Tag: Romeo Okwara

North Carolina v Notre Dame

Last looks: Defensive line


With the season right around the corner and preseason camp finished, it’s time to get our final preparations done before the games start counting and the journey begins. We spent the summer pumping out tens of thousands of words on Notre Dame’s evolving roster, so if you’re looking for 50 hours of easy reading, check out the Irish A-to-Z series.

But with cameras ready to roll on one of the most highly anticipated seasons in recent memory, let’s take our last looks at each position group.


Position Coach: Keith Gilmore



DE: Romeo Okwara, Sr.
DT: Sheldon Day, Sr.
DT: Jerry Tillery, Fr.
DE: Isaac Rochell, Jr.

DE: Andrew Trumbetti, Soph.
DT: Jay Hayes, Soph.
DT: Daniel Cage, Soph.
DE: Jonathan Bonner, Soph.

Additional Depth:

DE: Grant Blankenship, Soph.
DT: Elijah Taylor, Fr.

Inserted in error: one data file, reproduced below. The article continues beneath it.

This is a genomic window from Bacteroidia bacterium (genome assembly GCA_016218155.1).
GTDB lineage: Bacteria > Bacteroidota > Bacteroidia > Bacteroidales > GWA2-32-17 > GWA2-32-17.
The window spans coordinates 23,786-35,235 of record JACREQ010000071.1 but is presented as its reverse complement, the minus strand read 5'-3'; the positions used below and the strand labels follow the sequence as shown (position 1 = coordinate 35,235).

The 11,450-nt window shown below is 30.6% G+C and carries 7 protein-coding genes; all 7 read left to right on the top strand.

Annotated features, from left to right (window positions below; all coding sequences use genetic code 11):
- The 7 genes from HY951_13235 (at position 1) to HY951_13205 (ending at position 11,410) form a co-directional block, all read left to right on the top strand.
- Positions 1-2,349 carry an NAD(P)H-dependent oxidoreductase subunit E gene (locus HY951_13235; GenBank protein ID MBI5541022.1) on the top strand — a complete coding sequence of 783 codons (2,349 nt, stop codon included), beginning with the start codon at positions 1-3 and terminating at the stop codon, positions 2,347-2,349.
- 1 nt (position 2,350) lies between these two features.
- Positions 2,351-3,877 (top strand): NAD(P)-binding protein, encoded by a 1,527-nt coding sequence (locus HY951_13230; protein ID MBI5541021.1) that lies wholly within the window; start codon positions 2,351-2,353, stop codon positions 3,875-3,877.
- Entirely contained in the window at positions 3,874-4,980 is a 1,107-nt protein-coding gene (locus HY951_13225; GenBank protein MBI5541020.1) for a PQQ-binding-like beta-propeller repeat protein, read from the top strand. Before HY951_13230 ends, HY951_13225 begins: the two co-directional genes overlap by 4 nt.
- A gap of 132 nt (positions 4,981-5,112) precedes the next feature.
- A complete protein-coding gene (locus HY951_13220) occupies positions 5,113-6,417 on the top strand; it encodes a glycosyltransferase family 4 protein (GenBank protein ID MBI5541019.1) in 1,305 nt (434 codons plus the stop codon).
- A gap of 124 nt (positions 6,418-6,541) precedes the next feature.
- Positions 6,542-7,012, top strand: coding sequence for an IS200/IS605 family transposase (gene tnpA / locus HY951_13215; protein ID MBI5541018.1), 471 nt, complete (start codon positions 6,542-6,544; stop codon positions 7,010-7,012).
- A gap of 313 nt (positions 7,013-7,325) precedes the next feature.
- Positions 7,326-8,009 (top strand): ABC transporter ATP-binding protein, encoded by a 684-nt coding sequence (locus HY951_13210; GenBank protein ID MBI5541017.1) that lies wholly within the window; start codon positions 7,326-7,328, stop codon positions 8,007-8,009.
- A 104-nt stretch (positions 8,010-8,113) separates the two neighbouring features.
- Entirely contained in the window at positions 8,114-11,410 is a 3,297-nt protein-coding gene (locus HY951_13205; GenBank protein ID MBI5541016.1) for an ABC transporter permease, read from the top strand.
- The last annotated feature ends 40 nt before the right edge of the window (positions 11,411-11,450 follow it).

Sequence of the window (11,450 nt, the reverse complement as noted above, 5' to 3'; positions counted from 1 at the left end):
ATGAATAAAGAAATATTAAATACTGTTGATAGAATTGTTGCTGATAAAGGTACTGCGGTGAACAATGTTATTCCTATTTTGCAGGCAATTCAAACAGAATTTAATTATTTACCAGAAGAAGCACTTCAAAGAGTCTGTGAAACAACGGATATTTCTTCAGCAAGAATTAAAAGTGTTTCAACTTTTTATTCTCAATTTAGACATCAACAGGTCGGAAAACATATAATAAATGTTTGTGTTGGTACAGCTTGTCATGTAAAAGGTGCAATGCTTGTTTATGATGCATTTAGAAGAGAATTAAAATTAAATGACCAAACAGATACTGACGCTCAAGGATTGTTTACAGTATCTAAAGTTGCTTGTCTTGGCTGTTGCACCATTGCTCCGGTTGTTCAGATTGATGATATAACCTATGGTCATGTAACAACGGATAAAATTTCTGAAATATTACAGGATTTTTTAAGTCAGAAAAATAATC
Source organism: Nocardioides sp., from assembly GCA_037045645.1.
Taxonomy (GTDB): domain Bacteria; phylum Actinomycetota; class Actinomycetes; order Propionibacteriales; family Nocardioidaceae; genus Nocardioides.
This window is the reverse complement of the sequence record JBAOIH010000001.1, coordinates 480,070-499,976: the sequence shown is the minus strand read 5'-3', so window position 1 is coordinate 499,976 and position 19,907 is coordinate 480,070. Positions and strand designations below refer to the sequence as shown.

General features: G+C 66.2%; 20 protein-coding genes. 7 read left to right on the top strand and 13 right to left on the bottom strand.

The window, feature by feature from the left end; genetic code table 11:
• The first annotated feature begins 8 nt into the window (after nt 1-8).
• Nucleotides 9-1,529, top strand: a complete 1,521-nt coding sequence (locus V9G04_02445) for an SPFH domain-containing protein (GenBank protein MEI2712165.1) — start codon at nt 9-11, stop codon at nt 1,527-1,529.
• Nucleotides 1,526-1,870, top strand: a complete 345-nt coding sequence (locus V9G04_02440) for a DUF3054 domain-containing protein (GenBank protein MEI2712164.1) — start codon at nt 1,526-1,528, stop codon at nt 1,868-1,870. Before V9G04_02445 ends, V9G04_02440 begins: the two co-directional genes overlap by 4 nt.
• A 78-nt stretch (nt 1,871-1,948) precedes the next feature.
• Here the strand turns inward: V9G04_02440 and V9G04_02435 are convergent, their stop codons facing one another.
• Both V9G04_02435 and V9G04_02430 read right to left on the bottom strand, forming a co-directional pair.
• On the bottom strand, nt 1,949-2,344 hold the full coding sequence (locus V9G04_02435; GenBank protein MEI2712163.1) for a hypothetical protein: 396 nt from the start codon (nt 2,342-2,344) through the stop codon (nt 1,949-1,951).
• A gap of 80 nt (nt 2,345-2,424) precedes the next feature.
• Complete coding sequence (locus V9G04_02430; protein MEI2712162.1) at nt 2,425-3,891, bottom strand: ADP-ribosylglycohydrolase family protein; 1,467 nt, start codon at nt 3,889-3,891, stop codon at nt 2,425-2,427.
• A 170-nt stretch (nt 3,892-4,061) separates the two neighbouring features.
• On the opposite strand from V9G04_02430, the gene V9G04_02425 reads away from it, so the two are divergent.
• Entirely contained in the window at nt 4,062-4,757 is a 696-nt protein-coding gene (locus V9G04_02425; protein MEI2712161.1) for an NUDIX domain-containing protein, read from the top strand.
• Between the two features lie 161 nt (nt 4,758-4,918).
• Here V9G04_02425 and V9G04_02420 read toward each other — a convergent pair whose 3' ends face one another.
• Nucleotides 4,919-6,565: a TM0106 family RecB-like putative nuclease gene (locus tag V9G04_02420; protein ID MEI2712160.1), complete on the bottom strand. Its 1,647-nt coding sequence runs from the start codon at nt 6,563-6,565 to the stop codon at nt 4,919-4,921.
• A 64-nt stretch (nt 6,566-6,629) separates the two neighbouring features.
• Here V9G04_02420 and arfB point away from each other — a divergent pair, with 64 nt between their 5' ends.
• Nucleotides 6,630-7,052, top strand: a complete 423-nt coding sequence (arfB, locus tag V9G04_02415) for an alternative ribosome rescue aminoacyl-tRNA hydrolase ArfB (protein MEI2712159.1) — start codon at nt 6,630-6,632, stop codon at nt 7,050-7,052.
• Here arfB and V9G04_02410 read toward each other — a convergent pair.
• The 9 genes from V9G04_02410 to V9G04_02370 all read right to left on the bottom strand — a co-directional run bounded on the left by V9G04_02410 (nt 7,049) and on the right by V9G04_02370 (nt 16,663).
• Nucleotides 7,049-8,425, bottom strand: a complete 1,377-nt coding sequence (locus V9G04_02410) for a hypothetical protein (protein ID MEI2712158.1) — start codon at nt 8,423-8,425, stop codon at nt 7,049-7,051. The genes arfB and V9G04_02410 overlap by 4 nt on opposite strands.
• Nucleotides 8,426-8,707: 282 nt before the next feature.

DT: Jacob Matuska, Jr.
DE: Doug Randolph, Jr.
DT: Pete Mokwuah, Soph.
DT: Brandon Tiassum, Fr.
DT: Micah Dew-Treadway, Fr.

Key Injury:

DT: Jarron Jones, Sr.



Sheldon Day & Isaac Rochell. While Day is the returning captain, Rochell might be the one to watch this season, anchoring the strongside defensive end position, with the ability to slide inside if the unit needs him to do it. He played large last year when Ishaq Williams went down. Expect that to be the tip of the iceberg.

Day’s career at Notre Dame has been plagued by injuries, making it difficult for him to be as productive as many believe he can be. But the senior has had a strong fall camp, comes into the season healthy and will be more disruptive in his second season working with Brian VanGorder and paired with 4-3 expert Keith Gilmore.